Overseen but often overlooked: Children and Young People ‘Looked After at Home’ in Scotland
Report 2: Identifying needs and outcomes
More than 5,000 children and young people are looked after at home in Scotland; this represents around a third of all looked after children. Children and young people looked after at home are subject to a compulsory supervision order, but without a requirement to be placed in a particular setting (such as kinship care, foster care, residential care, etc). This type of legal supervision order is unique to the Scottish system of child legislation, children who are supervised in this way are ‘looked after’ by a local authority whilst still living at home with a parent or relevant person. Home supervision has been used since the Social Work (Scotland) Act 1968, a period of more than forty years. Despite this long history and extensive use, little is known about home supervision or the experiences of the children who are subject to this intervention. This study seeks to begin to remedy this situation. The study covers considerable ground, and so, a decision was taken to report the findings in three separate reports:
- Report 1 in this series reports the findings of a literature review undertaken to identify what research has been conducted into the unique needs, outcomes and experiences of children and young people looked after at home.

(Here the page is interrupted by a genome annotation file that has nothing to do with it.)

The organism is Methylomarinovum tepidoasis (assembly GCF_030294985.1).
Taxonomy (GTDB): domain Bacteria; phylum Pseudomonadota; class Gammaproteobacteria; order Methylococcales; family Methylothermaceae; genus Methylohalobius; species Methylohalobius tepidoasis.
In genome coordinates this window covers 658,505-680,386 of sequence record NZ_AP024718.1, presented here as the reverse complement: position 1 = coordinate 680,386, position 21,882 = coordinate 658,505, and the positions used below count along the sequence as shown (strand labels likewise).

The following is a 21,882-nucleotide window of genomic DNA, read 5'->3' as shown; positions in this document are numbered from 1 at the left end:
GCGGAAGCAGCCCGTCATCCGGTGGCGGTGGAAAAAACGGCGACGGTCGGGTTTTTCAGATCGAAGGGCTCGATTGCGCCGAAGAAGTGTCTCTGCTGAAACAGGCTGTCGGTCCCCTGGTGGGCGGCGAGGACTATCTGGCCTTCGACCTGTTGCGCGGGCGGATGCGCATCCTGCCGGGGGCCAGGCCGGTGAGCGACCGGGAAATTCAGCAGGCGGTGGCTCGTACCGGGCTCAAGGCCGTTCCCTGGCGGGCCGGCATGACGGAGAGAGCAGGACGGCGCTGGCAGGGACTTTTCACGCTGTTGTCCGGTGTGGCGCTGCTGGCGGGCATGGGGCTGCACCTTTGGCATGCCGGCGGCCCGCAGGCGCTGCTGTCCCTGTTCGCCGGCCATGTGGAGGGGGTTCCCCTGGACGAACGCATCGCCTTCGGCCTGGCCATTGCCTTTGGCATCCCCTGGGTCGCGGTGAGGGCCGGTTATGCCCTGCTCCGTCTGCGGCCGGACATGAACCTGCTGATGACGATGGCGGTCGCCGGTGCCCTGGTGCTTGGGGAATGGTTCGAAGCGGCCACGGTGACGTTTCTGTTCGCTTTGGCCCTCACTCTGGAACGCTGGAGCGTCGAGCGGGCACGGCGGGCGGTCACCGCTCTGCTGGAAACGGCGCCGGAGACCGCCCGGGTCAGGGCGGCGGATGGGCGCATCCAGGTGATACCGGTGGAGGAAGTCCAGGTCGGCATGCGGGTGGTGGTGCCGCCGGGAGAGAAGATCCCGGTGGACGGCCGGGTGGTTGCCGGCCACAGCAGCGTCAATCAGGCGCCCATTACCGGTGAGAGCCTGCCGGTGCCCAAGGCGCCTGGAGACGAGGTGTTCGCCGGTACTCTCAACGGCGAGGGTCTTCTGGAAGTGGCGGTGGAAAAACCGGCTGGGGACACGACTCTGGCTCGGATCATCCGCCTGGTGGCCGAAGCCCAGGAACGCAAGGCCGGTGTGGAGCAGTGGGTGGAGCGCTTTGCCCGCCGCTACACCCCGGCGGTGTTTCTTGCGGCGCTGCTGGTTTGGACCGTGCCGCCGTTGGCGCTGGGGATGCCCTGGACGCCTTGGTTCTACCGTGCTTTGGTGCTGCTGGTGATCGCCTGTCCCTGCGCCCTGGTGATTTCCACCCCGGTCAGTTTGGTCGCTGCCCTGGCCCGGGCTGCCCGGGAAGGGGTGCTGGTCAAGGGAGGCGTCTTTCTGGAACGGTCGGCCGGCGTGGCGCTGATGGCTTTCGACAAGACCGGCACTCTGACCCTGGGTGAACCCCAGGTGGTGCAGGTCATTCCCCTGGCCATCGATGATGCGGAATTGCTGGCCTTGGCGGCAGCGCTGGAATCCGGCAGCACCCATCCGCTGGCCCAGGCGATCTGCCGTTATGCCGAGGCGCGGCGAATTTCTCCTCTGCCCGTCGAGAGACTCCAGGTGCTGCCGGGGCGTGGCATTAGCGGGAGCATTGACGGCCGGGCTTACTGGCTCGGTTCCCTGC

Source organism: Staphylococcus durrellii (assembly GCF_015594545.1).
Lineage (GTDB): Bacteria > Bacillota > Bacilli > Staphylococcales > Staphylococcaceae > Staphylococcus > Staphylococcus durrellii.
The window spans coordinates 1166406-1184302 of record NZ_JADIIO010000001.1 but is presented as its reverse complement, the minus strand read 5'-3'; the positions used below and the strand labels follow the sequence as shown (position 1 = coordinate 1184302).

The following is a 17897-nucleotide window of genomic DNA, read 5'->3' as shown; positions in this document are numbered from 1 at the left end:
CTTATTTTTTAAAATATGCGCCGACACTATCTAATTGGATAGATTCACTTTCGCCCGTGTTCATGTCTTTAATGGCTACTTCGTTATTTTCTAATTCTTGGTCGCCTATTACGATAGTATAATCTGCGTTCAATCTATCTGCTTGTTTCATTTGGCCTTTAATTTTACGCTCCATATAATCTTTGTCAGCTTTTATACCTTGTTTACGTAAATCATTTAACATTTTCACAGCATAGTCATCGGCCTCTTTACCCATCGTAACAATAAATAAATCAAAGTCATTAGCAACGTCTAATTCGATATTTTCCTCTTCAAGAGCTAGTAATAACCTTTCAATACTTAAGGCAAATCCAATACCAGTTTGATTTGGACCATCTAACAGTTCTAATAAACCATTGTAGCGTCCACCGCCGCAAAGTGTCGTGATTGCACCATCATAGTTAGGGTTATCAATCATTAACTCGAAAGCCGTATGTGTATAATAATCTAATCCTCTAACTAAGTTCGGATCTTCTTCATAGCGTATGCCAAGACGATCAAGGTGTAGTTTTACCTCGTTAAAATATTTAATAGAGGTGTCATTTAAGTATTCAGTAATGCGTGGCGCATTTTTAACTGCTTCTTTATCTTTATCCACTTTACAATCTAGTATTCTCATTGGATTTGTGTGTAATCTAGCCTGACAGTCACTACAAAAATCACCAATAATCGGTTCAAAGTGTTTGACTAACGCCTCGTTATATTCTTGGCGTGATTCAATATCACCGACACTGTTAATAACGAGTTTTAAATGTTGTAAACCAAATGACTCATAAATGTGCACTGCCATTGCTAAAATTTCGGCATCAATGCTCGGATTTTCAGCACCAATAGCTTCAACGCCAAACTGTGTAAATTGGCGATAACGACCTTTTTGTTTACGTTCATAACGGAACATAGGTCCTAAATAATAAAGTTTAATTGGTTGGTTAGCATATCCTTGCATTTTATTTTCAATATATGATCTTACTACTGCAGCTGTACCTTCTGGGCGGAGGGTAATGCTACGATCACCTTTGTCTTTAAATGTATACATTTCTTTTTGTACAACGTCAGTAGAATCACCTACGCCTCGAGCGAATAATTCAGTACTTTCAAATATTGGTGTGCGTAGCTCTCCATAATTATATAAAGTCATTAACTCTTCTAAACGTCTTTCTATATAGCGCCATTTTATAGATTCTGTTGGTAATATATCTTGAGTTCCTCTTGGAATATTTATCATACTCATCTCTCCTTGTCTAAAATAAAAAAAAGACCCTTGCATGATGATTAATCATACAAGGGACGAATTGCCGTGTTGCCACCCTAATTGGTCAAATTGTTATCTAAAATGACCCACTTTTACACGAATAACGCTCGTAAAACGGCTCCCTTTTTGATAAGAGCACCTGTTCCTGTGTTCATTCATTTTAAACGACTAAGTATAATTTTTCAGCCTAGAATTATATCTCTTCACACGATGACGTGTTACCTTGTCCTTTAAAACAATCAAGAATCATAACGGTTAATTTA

- This document is Report 2; it focuses on what we learned about the needs and outcomes of children and young people on home supervision and compares this to what was found in the literature review. This report also provides the background to the study and describes the methods used in the primary research.
- Report 3 in the series explores what we learned about the current provision of services to this group of children and young people looked after at home and considers how these relate to findings in the previous two reports.
The literature review suggested that children and young people on home supervision and their families experience multiple, chronic problems such as domestic violence, drug and alcohol misuse, mental health problems and financial difficulties. It found that they are likely to face a range of poorer outcomes than their peers; however, the review found that to date, little evidence is available about the extent of these poor outcomes. One exception is in respect of education where there is strong evidence showing that this group of children have considerably poorer outcomes than the general population, and, importantly, that they collectively have poorer outcomes than children who are looked after away from home.
It should also be noted that children on home supervision are not a homogenous group and that existing research has typically failed to explore nuances, for example, between groups of children on the basis of age, referral grounds, location or whether measures are compulsory or voluntary.As awareness and concern about the poor outcomes of these children has grown, there have been urgent calls for a better understanding of the factors which influence their wellbeing and wider outcomes. In particular, national and local government are keen to identify effective ways of working with the children and young people concerned.